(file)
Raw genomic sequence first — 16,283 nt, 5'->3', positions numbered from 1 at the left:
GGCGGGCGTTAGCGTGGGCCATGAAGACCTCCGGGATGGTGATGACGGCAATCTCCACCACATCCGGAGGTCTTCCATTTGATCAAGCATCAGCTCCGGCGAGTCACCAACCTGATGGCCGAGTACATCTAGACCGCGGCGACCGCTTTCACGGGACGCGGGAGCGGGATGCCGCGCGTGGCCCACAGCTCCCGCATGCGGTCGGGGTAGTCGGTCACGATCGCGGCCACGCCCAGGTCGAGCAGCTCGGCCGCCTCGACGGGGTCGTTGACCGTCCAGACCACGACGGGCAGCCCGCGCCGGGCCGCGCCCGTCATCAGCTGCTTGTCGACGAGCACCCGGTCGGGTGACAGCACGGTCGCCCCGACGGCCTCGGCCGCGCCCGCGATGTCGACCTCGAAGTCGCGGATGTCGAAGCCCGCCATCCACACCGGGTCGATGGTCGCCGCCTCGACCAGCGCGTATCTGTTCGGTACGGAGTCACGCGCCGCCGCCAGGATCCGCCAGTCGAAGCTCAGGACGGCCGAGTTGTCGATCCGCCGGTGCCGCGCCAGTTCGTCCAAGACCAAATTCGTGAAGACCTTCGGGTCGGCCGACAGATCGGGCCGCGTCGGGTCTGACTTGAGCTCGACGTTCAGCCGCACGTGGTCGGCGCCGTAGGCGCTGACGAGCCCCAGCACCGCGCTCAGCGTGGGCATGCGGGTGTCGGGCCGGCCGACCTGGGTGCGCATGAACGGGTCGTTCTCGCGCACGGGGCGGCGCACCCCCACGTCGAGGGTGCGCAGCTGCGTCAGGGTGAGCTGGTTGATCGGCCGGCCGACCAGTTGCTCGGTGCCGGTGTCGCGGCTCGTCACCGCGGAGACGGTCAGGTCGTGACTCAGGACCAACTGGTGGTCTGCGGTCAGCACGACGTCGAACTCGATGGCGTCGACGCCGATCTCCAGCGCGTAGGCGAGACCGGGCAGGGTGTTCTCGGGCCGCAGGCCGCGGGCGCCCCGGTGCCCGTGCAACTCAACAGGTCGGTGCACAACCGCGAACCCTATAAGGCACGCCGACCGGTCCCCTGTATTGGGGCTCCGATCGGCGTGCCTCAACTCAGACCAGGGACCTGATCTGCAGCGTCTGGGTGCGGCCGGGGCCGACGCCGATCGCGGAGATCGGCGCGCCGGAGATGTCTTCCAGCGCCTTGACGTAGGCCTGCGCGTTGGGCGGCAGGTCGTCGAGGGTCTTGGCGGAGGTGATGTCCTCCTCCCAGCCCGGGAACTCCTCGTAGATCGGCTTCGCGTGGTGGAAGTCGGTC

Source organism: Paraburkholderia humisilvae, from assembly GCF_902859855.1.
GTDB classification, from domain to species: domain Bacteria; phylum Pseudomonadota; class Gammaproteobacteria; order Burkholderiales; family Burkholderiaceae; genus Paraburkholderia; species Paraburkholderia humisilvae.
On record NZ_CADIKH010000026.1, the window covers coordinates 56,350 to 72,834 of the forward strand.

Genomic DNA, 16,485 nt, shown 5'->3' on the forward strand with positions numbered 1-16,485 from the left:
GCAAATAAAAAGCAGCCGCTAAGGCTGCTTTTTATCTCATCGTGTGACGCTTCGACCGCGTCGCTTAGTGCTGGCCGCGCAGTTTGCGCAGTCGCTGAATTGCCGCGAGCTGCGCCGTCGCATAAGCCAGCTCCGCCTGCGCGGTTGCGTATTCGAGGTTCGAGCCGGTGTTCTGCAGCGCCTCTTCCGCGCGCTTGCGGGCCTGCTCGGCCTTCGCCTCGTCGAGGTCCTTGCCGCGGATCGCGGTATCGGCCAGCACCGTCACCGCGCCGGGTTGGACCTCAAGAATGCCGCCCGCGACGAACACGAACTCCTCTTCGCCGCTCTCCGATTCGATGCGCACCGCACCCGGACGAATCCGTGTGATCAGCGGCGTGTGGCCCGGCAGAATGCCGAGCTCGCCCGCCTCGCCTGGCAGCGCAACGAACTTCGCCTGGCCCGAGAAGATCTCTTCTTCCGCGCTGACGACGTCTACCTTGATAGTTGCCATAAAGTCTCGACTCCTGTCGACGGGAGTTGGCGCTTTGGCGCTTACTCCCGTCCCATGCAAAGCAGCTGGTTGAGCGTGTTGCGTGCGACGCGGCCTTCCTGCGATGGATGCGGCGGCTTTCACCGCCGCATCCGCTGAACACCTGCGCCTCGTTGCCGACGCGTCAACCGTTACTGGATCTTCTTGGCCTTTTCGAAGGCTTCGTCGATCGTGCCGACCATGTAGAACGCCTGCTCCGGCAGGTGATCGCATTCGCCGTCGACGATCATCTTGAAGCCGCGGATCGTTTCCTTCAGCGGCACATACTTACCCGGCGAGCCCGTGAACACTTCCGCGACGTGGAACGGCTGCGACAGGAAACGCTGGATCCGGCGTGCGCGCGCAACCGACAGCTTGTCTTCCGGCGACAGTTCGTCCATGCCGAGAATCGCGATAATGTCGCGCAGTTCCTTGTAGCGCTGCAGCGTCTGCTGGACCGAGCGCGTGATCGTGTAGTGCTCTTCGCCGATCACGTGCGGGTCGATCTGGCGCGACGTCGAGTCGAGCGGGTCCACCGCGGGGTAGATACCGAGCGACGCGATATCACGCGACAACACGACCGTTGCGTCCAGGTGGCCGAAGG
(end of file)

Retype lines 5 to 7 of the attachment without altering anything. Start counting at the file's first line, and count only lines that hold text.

On record NZ_CADIKH010000026.1, the window covers coordinates 56,350 to 72,834 of the forward strand.

Genomic DNA, 16,485 nt, shown 5'->3' on the forward strand with positions numbered 1-16,485 from the left:
GCAAATAAAAAGCAGCCGCTAAGGCTGCTTTTTATCTCATCGTGTGACGCTTCGACCGCGTCGCTTAGTGCTGGCCGCGCAGTTTGCGCAGTCGCTGAATTGCCGCGAGCTGCGCCGTCGCATAAGCCAGCTCCGCCTGCGCGGTTGCGTATTCGAGGTTCGAGCCGGTGTTCTGCAGCGCCTCTTCCGCGCGCTTGCGGGCCTGCTCGGCCTTCGCCTCGTCGAGGTCCTTGCCGCGGATCGCGGTATCGGCCAGCACCGTCACCGCGCCGGGTTGGACCTCAAGAATGCCGCCCGCGACGAACACGAACTCCTCTTCGCCGCTCTCCGATTCGATGCGCACCGCACCCGGACGAATCCGTGTGATCAGCGGCGTGTGGCCCGGCAGAATGCCGAGCTCGCCCGCCTCGCCTGGCAGCGCAACGAACTTCGCCTGGCCCGAGAAGATCTCTTCTTCCGCGCTGACGACGTCTACCTTGATAGTTGCCATAAAGTCTCGACTCCTGTCGACGGGAGTTGGCGCTTTGGCGCTTACTCCCGTCCCATGCAAAGCAGCTGGTTGAGCGTGTTGCGTGCGACGCGGCCTTCCTGCGATGGATGCGGCGGCTTTCACCGCCGCATCCGCTGAACACCTGCGCCTCGTTGCCGACGCGTCAACCGTTACTGGATCTTCTTGGCCTTTTCGAAGGCTTCGTCGATCGTGCCGACCATGTAGAACGCCTGCTCCGGCAGGTGATCGCATTCGCCGTCGACGATCATCTTGAAGCCGCGGATCGTTTCCTTCAGCGGCACATACTTACCCGGCGAGCCCGTGAACACTTCCGCGACGTGGAACGGCTGCGACAGGAAACGCTGGATCCGGCGTGCGCGCGCAACCGACAGCTTGTCTTCCGGCGACAGTTCGTCCATGCCGAGAATCGCGATAATGTCGCGCAGTTCCTTGTAGCGCTGCAGCGTCTGCTGGACCGAGCGCGTGATCGTGTAGTGCTCTTCGCCGATCACGTGCGGGTCGATCTGGCGCGACGTCGAGTCGAGCGGGTCCACCGCGGGGTAGATACCGAGCGACGCGATATCACGCGACAACACGACCGTTGCGTCCAGGTGGCCGAAGG